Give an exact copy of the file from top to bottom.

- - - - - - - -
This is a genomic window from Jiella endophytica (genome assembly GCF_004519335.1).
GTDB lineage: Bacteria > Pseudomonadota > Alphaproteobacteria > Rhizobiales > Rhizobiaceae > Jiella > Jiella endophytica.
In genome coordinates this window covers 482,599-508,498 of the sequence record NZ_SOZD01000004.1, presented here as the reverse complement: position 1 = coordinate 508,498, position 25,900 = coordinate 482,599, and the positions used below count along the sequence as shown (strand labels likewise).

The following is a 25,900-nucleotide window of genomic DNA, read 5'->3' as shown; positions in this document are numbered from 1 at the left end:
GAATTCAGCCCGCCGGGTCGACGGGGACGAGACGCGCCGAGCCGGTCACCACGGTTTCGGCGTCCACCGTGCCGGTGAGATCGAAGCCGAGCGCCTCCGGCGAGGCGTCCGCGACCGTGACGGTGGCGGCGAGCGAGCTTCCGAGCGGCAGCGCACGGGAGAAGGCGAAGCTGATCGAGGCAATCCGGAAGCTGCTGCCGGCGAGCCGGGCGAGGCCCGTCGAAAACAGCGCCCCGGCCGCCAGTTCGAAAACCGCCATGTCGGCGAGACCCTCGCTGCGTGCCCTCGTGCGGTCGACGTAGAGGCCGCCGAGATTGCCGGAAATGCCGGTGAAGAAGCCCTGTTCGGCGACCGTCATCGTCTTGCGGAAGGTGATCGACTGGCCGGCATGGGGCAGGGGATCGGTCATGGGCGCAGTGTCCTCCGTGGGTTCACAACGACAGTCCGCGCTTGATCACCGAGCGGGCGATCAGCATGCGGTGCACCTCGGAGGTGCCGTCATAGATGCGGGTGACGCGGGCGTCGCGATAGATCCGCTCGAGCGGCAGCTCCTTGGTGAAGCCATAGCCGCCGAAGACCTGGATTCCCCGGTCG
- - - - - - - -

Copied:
This is a genomic window from Jiella endophytica (genome assembly GCF_004519335.1).
GTDB lineage: Bacteria > Pseudomonadota > Alphaproteobacteria > Rhizobiales > Rhizobiaceae > Jiella > Jiella endophytica.
In genome coordinates this window covers 482,599-508,498 of the sequence record NZ_SOZD01000004.1, presented here as the reverse complement: position 1 = coordinate 508,498, position 25,900 = coordinate 482,599, and the positions used below count along the sequence as shown (strand labels likewise).

The following is a 25,900-nucleotide window of genomic DNA, read 5'->3' as shown; positions in this document are numbered from 1 at the left end:
GAATTCAGCCCGCCGGGTCGACGGGGACGAGACGCGCCGAGCCGGTCACCACGGTTTCGGCGTCCACCGTGCCGGTGAGATCGAAGCCGAGCGCCTCCGGCGAGGCGTCCGCGACCGTGACGGTGGCGGCGAGCGAGCTTCCGAGCGGCAGCGCACGGGAGAAGGCGAAGCTGATCGAGGCAATCCGGAAGCTGCTGCCGGCGAGCCGGGCGAGGCCCGTCGAAAACAGCGCCCCGGCCGCCAGTTCGAAAACCGCCATGTCGGCGAGACCCTCGCTGCGTGCCCTCGTGCGGTCGACGTAGAGGCCGCCGAGATTGCCGGAAATGCCGGTGAAGAAGCCCTGTTCGGCGACCGTCATCGTCTTGCGGAAGGTGATCGACTGGCCGGCATGGGGCAGGGGATCGGTCATGGGCGCAGTGTCCTCCGTGGGTTCACAACGACAGTCCGCGCTTGATCACCGAGCGGGCGATCAGCATGCGGTGCACCTCGGAGGTGCCGTCATAGATGCGGGTGACGCGGGCGTCGCGATAGATCCGCTCGAGCGGCAGCTCCTTGGTGAAGCCATAGCCGCCGAAGACCTGGATTCCCCGGTCG